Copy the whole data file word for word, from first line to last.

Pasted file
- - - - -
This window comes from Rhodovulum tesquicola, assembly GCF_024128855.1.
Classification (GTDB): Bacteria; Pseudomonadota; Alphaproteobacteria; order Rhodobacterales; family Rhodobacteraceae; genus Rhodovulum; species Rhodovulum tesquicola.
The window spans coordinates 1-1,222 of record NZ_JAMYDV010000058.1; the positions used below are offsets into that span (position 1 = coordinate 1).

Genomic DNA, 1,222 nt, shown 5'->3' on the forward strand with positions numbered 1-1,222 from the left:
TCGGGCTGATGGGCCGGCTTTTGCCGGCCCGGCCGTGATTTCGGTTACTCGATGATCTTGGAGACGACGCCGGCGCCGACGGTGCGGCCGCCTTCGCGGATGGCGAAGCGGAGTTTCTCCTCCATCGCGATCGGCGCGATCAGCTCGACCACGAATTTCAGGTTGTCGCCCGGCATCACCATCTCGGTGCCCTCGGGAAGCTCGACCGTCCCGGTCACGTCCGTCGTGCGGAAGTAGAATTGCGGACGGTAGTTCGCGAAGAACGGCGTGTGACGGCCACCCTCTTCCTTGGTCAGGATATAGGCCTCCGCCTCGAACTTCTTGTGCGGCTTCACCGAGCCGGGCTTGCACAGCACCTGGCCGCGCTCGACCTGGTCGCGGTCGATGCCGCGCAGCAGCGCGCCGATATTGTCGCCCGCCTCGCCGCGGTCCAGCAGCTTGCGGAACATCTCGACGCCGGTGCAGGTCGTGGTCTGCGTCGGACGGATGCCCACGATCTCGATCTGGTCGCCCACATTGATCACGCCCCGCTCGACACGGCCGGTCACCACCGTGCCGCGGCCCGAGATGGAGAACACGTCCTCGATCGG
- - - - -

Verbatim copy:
This window comes from Rhodovulum tesquicola, assembly GCF_024128855.1.
Classification (GTDB): Bacteria; Pseudomonadota; Alphaproteobacteria; order Rhodobacterales; family Rhodobacteraceae; genus Rhodovulum; species Rhodovulum tesquicola.
The window spans coordinates 1-1,222 of record NZ_JAMYDV010000058.1; the positions used below are offsets into that span (position 1 = coordinate 1).

Genomic DNA, 1,222 nt, shown 5'->3' on the forward strand with positions numbered 1-1,222 from the left:
TCGGGCTGATGGGCCGGCTTTTGCCGGCCCGGCCGTGATTTCGGTTACTCGATGATCTTGGAGACGACGCCGGCGCCGACGGTGCGGCCGCCTTCGCGGATGGCGAAGCGGAGTTTCTCCTCCATCGCGATCGGCGCGATCAGCTCGACCACGAATTTCAGGTTGTCGCCCGGCATCACCATCTCGGTGCCCTCGGGAAGCTCGACCGTCCCGGTCACGTCCGTCGTGCGGAAGTAGAATTGCGGACGGTAGTTCGCGAAGAACGGCGTGTGACGGCCACCCTCTTCCTTGGTCAGGATATAGGCCTCCGCCTCGAACTTCTTGTGCGGCTTCACCGAGCCGGGCTTGCACAGCACCTGGCCGCGCTCGACCTGGTCGCGGTCGATGCCGCGCAGCAGCGCGCCGATATTGTCGCCCGCCTCGCCGCGGTCCAGCAGCTTGCGGAACATCTCGACGCCGGTGCAGGTCGTGGTCTGCGTCGGACGGATGCCCACGATCTCGATCTGGTCGCCCACATTGATCACGCCCCGCTCGACACGGCCGGTCACCACCGTGCCGCGGCCCGAGATGGAGAACACGTCCTCGATCGG